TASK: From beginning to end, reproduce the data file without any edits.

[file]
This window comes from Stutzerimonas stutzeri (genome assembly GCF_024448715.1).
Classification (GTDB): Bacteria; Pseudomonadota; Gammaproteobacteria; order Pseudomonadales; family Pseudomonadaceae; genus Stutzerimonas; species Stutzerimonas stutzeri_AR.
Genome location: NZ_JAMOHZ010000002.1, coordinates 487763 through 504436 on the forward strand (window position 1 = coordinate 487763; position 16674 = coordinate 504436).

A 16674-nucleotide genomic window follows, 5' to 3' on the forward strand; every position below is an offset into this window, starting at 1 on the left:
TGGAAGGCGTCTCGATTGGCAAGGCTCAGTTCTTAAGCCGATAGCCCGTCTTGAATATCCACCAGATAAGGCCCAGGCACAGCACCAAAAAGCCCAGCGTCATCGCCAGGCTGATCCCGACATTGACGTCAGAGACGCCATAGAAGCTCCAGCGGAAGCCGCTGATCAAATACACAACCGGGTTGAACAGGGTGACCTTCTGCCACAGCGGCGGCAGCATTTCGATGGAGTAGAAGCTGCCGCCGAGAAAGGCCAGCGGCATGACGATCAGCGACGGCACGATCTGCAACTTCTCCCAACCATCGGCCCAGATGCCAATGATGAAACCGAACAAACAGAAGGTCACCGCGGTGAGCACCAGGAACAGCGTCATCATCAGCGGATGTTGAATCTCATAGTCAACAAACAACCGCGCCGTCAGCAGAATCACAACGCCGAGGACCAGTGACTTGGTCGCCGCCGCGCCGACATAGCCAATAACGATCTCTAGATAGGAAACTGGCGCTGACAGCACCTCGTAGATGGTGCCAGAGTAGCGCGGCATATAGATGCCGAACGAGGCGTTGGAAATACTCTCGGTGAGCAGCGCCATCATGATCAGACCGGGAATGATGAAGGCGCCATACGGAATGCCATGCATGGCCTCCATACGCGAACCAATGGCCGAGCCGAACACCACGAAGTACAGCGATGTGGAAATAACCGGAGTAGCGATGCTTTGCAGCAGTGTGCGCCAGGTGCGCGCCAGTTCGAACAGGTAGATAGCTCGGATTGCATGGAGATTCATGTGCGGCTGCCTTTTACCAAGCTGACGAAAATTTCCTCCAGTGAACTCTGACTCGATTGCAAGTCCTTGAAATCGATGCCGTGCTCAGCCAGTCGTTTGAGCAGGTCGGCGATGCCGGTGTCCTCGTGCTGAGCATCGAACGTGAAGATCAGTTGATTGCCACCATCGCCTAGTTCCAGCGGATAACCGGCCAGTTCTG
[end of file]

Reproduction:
This window comes from Stutzerimonas stutzeri (genome assembly GCF_024448715.1).
Classification (GTDB): Bacteria; Pseudomonadota; Gammaproteobacteria; order Pseudomonadales; family Pseudomonadaceae; genus Stutzerimonas; species Stutzerimonas stutzeri_AR.
Genome location: NZ_JAMOHZ010000002.1, coordinates 487763 through 504436 on the forward strand (window position 1 = coordinate 487763; position 16674 = coordinate 504436).

A 16674-nucleotide genomic window follows, 5' to 3' on the forward strand; every position below is an offset into this window, starting at 1 on the left:
TGGAAGGCGTCTCGATTGGCAAGGCTCAGTTCTTAAGCCGATAGCCCGTCTTGAATATCCACCAGATAAGGCCCAGGCACAGCACCAAAAAGCCCAGCGTCATCGCCAGGCTGATCCCGACATTGACGTCAGAGACGCCATAGAAGCTCCAGCGGAAGCCGCTGATCAAATACACAACCGGGTTGAACAGGGTGACCTTCTGCCACAGCGGCGGCAGCATTTCGATGGAGTAGAAGCTGCCGCCGAGAAAGGCCAGCGGCATGACGATCAGCGACGGCACGATCTGCAACTTCTCCCAACCATCGGCCCAGATGCCAATGATGAAACCGAACAAACAGAAGGTCACCGCGGTGAGCACCAGGAACAGCGTCATCATCAGCGGATGTTGAATCTCATAGTCAACAAACAACCGCGCCGTCAGCAGAATCACAACGCCGAGGACCAGTGACTTGGTCGCCGCCGCGCCGACATAGCCAATAACGATCTCTAGATAGGAAACTGGCGCTGACAGCACCTCGTAGATGGTGCCAGAGTAGCGCGGCATATAGATGCCGAACGAGGCGTTGGAAATACTCTCGGTGAGCAGCGCCATCATGATCAGACCGGGAATGATGAAGGCGCCATACGGAATGCCATGCATGGCCTCCATACGCGAACCAATGGCCGAGCCGAACACCACGAAGTACAGCGATGTGGAAATAACCGGAGTAGCGATGCTTTGCAGCAGTGTGCGCCAGGTGCGCGCCAGTTCGAACAGGTAGATAGCTCGGATTGCATGGAGATTCATGTGCGGCTGCCTTTTACCAAGCTGACGAAAATTTCCTCCAGTGAACTCTGACTCGATTGCAAGTCCTTGAAATCGATGCCGTGCTCAGCCAGTCGTTTGAGCAGGTCGGCGATGCCGGTGTCCTCGTGCTGAGCATCGAACGTGAAGATCAGTTGATTGCCACCATCGCCTAGTTCCAGCGGATAACCGGCCAGTTCTG